• Referring now to Fig. 10, the steps of a technique 254 for tracking the operational state and operating efficiency of docking station components is shown. The technique starts 256 at the initiation of a given docking station workflow procedure. It should be recognized that the workflow procedure is only illustrated for exemplary purposes but that the system is designed to preclude operation of a subsequent component until a current component has completed operation in accordance with the workflow procedure. Therefore, while Fig. 10 illustrates a particular embodiment of a docking station workflow procedure that is strictly mandated by the system, it is contemplated that the technique may be similarly applied to other specific docking station workflow procedures or that the illustrated docking station workflow procedure may be augmented for a particular application.
  • The techniques starts 256 upon identifying the presence of a trailer at the docking station and, if applicable, upon completion of an air-ride suspension dump. The system then initiates a restraint timer 258. This restraint timer is designed to monitor the efficiency of trailer restraint procedures. Upon initiation 258, the restraint timer is incremented 260 and a check is made to determine whether feedback has been received from the restraint system or systems indicating that the trailer is properly restrained against disengagement from the docking station 262. If such feedback is not received 264, a determination is made to check whether the restraint timer has surpassed a tolerance threshold 266. Specifically, the threshold is a value selected to be indicative of a permissible delay associated with restraint engagement with the trailer. Therefore, the threshold value is compared to the current value of the restraint timer to determine whether the current delay in receiving feedback indicative of proper trailer restraint is within permissible efficiency constraints 266.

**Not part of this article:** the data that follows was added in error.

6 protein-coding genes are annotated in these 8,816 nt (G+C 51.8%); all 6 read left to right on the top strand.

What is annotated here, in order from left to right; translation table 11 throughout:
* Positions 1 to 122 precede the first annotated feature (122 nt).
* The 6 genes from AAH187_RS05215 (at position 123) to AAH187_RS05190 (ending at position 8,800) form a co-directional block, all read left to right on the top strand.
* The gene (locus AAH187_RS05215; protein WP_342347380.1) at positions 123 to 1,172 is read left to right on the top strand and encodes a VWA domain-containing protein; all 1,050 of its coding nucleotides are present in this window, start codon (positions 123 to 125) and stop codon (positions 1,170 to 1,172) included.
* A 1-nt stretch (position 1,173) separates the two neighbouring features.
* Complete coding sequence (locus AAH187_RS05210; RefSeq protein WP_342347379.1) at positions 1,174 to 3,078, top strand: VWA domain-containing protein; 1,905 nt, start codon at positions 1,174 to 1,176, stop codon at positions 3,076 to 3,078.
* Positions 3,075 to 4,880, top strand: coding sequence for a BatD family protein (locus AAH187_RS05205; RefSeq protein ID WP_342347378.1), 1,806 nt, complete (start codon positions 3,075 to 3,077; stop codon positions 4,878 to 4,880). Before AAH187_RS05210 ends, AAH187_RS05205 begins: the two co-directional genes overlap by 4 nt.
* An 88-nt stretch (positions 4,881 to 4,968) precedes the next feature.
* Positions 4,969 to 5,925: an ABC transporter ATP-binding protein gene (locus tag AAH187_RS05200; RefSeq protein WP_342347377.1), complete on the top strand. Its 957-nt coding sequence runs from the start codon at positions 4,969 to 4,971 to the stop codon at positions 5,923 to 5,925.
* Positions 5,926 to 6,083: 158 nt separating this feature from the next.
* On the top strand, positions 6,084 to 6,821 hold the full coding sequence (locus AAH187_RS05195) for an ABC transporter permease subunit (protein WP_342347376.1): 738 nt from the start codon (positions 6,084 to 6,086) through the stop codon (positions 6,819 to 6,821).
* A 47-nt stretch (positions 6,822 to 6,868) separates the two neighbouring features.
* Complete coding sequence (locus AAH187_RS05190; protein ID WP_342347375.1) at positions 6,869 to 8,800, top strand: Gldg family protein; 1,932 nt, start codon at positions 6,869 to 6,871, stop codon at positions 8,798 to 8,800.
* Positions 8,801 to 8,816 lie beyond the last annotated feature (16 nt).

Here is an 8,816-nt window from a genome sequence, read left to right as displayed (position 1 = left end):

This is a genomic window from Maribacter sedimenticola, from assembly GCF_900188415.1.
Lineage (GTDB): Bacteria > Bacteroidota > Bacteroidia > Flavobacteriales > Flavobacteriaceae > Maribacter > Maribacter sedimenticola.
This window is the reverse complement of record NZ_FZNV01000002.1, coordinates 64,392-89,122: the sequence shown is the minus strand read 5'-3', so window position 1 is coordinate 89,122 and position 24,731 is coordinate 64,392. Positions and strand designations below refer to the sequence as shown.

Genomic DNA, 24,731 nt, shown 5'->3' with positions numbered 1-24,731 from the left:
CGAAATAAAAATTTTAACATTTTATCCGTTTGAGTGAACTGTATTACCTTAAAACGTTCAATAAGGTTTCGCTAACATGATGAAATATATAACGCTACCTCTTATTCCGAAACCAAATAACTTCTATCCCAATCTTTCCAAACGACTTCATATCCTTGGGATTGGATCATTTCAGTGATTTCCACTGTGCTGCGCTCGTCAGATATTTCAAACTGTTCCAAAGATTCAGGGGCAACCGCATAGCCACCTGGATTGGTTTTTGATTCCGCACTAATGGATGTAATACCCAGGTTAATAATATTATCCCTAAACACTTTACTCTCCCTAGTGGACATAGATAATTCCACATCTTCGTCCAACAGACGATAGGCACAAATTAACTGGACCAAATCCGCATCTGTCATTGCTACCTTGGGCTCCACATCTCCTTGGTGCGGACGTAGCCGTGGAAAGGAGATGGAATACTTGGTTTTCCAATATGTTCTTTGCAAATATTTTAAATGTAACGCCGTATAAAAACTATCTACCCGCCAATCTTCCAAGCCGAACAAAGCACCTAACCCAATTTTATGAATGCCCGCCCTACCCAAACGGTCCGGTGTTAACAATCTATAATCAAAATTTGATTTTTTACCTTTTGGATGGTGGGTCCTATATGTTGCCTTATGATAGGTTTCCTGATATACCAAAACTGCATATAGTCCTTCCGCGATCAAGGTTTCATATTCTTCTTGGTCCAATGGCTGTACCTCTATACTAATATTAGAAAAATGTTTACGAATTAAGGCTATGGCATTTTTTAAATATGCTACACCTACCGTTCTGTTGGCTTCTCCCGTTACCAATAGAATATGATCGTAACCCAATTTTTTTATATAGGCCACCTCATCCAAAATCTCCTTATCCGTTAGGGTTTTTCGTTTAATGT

• If the restraint timer is not greater than the threshold 268, indicating the current delay in receiving feedback indicative of proper trailer restraint is tolerable, the system proceeds to increment the restraint timer 260 and reiterate the check for feedback 262. However, if the restraint timer is greater than the threshold 270, indicating an inefficient delay in proper trailer restraint, an alert is sent to the docking station manager or other personnel 272 informing of a delay that is indicative of inefficient workflow operation and that may be indicative of an error in the docking station components comprising the trailer restraint system. Following the transmission of the alert 272, the restraint timer is again incremented 260 and the system reiterates the check for feedback indicative of trailer restraint 262.
  • Once feedback indicative of trailer restraint is received 274, the restraint timer is stored 276 along with date, time, and location as well as any other alert or user information associated with the restraint timer. Substantially simultaneously with saving the restraint timer 276, a visual confirmation timer is initiated 278 and then incremented 280.